During a trip to Auschwitz for International Holocaust Memorial Day on Monday, MK Naftali Bennett (Jewish Home) asked "where was the US during the Holocaust?". Historical records suggest that the US intentionally chose not to bomb the Nazi death camps, ignoring desperate pleas.
Mark Langfan, Chairman of Americans For a Safe Israel (AFSI), on Tuesday cited records to show that in essence "America and American Jews did nothing" to stop the genocide. Referencing Holocaust scholar Rafael Medoff's research, Langfan determined that the US government "purposefully failed to bomb by a definitive government decision in February 1944."
According to Medoff's research, Benjamin Akzin (1904-1985), a distinguished academic and recipient of the 1967 Israel Prize, was the first person to beseech the wartime American administration to bomb Auschwitz.
Akzin, who arrived in the US in the 1930s to complete a third doctorate degree at Harvard, actively lobbied for Jewish statehood, and became part of the War Refugee Board (WRB) that was established in 1944 by then-President Franklin Roosevelt. On the WRB, Akzin initiated efforts to pressure the US government to bomb Auschwitz.
Yad Vashem Holocaust Memorial's internet resources note that "the first detailed information about Auschwitz reached the Allies in June 1944...the information included a request to bomb the camp and the rail lines leading to it. The Allies had command of the skies by that time."
Akzin that same month wrote a memorandum to his WRB colleagues arguing for the bombing, which he wrote would "slow down the systematic slaughter, at least temporarily,” since ”it would require some time” for the Nazis to rebuild the machine of genocide.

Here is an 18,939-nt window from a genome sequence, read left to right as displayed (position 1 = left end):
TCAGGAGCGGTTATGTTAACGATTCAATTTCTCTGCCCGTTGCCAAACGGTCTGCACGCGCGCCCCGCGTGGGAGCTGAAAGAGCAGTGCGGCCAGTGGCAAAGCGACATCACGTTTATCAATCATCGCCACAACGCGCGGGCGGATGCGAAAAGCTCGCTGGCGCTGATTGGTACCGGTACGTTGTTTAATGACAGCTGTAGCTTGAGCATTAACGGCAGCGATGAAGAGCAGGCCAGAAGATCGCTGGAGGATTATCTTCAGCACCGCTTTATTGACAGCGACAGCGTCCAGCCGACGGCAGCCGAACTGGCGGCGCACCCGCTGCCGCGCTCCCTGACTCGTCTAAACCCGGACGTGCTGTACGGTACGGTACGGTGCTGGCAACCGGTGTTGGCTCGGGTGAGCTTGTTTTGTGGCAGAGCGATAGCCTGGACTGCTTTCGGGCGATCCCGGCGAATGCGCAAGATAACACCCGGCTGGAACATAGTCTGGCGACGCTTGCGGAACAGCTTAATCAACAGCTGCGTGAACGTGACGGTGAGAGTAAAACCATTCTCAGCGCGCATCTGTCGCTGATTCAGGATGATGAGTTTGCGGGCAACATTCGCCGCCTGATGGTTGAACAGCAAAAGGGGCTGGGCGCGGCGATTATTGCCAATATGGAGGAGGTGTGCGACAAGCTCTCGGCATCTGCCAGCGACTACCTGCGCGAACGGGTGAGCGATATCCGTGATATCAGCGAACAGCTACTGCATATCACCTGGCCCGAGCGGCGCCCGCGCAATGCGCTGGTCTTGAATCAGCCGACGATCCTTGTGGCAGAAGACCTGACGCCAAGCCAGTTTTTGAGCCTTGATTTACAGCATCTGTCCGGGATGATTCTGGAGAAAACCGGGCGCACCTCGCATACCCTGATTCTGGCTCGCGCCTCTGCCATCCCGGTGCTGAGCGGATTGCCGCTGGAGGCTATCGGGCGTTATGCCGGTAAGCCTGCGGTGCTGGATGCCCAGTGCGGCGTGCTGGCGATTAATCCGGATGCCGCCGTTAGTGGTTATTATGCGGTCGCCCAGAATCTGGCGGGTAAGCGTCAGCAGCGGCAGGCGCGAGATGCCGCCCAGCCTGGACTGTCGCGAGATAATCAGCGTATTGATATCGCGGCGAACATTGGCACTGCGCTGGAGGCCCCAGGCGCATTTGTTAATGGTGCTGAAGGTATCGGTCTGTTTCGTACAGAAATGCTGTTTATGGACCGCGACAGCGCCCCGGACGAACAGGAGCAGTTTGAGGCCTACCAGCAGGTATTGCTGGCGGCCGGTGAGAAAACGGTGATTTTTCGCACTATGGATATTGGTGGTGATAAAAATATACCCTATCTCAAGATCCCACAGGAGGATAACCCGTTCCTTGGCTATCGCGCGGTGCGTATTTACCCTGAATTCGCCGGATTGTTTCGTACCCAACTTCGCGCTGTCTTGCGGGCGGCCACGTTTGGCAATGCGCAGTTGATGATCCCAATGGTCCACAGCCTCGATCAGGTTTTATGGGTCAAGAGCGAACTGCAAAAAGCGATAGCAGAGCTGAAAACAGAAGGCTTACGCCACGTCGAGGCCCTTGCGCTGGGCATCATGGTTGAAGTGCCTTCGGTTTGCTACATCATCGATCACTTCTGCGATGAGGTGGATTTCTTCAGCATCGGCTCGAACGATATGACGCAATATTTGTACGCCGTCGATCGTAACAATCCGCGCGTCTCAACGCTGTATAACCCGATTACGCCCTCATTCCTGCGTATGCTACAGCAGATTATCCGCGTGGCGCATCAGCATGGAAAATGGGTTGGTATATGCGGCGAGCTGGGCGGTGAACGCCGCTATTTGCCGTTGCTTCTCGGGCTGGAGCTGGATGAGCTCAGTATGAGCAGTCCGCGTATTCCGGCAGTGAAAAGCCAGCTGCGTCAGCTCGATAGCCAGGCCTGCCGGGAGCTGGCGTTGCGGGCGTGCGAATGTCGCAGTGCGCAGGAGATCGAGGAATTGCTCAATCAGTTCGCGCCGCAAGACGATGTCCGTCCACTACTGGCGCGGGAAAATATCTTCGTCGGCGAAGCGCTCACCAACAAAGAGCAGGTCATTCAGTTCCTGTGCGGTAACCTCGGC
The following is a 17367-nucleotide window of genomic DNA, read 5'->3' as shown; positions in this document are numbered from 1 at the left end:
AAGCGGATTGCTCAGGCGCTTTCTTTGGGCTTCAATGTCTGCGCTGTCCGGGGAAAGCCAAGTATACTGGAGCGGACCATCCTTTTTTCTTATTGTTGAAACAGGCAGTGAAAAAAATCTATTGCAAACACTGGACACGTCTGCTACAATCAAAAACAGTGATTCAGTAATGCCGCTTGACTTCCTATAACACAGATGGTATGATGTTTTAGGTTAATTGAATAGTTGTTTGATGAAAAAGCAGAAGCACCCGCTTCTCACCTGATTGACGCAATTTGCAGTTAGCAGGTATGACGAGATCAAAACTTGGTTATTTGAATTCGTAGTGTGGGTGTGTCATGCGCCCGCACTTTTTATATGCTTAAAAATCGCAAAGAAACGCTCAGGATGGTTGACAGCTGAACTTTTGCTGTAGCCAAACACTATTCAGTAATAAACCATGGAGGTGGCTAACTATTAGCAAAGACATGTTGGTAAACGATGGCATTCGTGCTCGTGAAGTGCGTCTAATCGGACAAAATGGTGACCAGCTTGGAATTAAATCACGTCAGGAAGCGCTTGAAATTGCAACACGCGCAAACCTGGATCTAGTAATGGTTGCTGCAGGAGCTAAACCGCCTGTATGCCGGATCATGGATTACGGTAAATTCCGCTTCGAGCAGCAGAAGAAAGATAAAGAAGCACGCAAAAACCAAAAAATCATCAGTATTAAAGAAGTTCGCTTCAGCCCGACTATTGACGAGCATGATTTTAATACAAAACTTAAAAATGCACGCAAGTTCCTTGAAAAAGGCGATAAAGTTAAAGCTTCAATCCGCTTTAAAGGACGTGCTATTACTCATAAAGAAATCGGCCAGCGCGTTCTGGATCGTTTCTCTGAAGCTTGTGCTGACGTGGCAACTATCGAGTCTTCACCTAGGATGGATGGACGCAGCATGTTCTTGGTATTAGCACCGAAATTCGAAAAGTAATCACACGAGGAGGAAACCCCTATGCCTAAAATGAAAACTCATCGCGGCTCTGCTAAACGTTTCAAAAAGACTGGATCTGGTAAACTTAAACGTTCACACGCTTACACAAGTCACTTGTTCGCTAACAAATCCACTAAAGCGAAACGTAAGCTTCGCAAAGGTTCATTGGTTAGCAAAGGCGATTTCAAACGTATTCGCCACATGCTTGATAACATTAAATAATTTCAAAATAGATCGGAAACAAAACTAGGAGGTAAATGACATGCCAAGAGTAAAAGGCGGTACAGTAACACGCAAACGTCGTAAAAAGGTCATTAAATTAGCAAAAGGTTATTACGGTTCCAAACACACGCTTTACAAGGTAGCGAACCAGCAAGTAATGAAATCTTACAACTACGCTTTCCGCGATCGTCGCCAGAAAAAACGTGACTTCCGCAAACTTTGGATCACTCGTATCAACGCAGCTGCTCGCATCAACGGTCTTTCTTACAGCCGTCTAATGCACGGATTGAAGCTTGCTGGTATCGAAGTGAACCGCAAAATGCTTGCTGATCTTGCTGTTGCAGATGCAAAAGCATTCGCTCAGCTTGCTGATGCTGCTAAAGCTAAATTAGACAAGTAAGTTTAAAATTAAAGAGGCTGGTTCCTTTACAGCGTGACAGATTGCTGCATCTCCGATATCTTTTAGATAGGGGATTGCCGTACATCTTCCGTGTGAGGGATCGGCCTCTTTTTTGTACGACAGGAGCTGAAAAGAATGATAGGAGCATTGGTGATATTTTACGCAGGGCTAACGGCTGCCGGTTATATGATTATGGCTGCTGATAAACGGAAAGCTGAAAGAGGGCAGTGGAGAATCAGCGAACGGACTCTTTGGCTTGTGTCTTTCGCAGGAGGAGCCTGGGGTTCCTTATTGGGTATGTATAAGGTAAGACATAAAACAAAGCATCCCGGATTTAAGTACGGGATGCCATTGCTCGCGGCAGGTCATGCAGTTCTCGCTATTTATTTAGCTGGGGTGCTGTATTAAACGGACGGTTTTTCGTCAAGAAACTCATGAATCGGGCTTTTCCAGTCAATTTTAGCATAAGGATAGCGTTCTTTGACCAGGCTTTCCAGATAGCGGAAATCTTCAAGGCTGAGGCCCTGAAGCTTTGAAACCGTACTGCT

"With German manpower and material resources gravely depleted” the Nazis might be unable to ”equip new large-scale extermination centers," added Akzin.
American refusal - "they might send us the Jews"
While WRB's repeated requests to bomb the camp were rebuffed by the US army, reportedly the War Department had already decided in secret as early as February 1944 that it would never use military resources ”for the purposes of rescuing victims of enemy oppression.”
According to the documents, the US feared that by saving Jews it would be forced to bring them to America. In internal memos a State Department official specifically warned of the ”danger” that the Nazis ”might agree to turn over to the United States and to Great Britain a large number of Jewish refugees.”
This darker incentive behind the US refusal to bomb Auschwitz is highlighted by the fact that the US clearly was able to do so militarily.
"From the spring to the autumn of 1944, Allied aircraft flew over the camp several times on a mission to photograph German industrial plants a few kilometers away. In the late summer these plants were bombed, but the extermination camp Auschwitz-Birkenau was never bombed," Yad Vashem comments.